You don’t see disputes on discovery orders very often – this one dealt with the cross use of materials from another proceeding.
This order from Austin shows how not to move to compel, and at times how not to respond.
This order actually resolves three motions to compel filed by the parties in this patent infringement case.
The court’s order provides insight into a defendant’s obligations when responding to venue discovery.
This well-organized order addresses three topics, including document requests by both sides.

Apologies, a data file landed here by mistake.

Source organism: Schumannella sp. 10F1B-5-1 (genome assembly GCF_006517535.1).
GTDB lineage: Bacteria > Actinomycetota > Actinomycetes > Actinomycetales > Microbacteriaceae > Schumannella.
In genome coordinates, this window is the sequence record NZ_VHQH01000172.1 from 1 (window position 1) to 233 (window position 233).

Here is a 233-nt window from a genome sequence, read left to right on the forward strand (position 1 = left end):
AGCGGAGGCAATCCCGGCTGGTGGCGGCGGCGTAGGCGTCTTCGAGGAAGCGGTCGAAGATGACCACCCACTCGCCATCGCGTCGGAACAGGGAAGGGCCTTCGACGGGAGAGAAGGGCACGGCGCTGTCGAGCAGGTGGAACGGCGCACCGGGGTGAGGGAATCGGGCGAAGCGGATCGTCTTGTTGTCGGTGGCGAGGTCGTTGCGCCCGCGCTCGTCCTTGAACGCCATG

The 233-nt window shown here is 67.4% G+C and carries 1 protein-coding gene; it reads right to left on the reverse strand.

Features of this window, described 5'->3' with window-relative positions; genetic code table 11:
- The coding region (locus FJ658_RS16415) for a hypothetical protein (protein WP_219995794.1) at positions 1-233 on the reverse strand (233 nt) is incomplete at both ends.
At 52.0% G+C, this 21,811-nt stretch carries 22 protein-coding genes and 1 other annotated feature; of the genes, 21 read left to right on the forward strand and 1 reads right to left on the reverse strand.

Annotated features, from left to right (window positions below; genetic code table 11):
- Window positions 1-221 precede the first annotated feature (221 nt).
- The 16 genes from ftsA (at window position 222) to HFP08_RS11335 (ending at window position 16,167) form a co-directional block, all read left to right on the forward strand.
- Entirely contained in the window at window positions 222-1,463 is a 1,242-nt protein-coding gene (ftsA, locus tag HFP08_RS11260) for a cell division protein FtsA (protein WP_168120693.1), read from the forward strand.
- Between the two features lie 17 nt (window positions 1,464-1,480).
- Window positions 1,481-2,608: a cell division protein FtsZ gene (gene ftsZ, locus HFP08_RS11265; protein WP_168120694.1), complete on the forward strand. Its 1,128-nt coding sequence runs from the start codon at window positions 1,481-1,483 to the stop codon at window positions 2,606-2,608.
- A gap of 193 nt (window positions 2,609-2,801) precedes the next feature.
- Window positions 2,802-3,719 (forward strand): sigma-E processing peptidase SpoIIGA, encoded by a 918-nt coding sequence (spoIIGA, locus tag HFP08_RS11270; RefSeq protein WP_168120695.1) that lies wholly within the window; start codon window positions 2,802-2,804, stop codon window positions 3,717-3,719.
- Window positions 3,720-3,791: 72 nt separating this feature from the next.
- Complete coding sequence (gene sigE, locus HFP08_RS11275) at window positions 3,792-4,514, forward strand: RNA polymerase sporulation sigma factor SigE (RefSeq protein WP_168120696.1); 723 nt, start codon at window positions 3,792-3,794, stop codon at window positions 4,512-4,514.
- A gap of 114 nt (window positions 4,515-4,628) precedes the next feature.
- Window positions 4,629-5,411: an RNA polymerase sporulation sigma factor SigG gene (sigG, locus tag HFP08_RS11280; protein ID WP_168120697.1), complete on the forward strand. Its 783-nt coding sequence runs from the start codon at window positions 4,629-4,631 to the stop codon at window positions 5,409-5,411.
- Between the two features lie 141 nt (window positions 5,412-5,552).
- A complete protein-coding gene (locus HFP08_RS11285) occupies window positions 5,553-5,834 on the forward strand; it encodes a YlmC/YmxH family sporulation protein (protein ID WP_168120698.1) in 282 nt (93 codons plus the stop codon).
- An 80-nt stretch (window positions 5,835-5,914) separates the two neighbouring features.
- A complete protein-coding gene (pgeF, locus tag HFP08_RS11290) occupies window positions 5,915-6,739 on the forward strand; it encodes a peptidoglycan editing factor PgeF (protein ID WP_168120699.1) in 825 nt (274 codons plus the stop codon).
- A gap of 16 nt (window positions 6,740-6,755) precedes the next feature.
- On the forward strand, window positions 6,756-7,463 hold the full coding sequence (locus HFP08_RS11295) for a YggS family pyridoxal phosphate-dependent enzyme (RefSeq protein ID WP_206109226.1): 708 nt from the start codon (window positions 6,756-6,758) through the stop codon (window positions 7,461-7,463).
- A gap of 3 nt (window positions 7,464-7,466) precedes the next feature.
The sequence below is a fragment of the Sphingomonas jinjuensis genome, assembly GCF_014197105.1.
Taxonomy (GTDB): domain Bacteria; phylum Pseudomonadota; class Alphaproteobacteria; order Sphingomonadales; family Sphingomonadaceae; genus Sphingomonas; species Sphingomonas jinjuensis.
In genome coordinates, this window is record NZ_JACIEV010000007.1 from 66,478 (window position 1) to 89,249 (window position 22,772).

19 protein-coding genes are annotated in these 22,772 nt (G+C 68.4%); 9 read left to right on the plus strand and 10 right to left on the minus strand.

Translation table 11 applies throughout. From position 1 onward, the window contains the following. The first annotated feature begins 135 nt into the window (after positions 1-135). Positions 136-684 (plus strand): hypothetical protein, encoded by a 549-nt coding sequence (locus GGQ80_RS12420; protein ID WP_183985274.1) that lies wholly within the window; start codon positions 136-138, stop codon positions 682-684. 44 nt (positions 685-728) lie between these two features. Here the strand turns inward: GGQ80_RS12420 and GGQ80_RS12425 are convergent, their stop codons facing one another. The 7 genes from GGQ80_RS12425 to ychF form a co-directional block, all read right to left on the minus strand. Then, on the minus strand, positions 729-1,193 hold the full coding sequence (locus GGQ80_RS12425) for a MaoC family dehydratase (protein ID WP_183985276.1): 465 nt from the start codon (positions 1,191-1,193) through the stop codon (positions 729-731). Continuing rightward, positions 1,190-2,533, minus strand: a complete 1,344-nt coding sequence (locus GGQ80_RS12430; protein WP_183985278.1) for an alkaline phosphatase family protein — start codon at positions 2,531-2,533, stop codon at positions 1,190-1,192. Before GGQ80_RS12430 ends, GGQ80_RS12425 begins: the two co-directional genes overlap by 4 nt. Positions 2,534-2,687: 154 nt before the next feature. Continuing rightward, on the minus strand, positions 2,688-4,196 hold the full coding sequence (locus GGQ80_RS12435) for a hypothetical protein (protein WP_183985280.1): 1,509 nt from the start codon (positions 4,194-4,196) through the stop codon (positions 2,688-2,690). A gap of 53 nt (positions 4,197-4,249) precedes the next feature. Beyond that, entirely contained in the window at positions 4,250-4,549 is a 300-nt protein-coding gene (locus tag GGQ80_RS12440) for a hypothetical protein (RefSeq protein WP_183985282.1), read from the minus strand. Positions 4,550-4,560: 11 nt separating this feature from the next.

After five pages of background, the ruling only took one sentence.
Judge Lynn held that the common interest doctrine didn’t apply to the sharing of information with shareholders.
Judge Gilstrap denied this motion which, crucially, sought a broader scope of production.
Judge Eskridge denied the request to amend, and … pretty much everything else the plaintiff asked for in this trademark case.
The court went with the defendants’ proposal (except privileged documents or emails).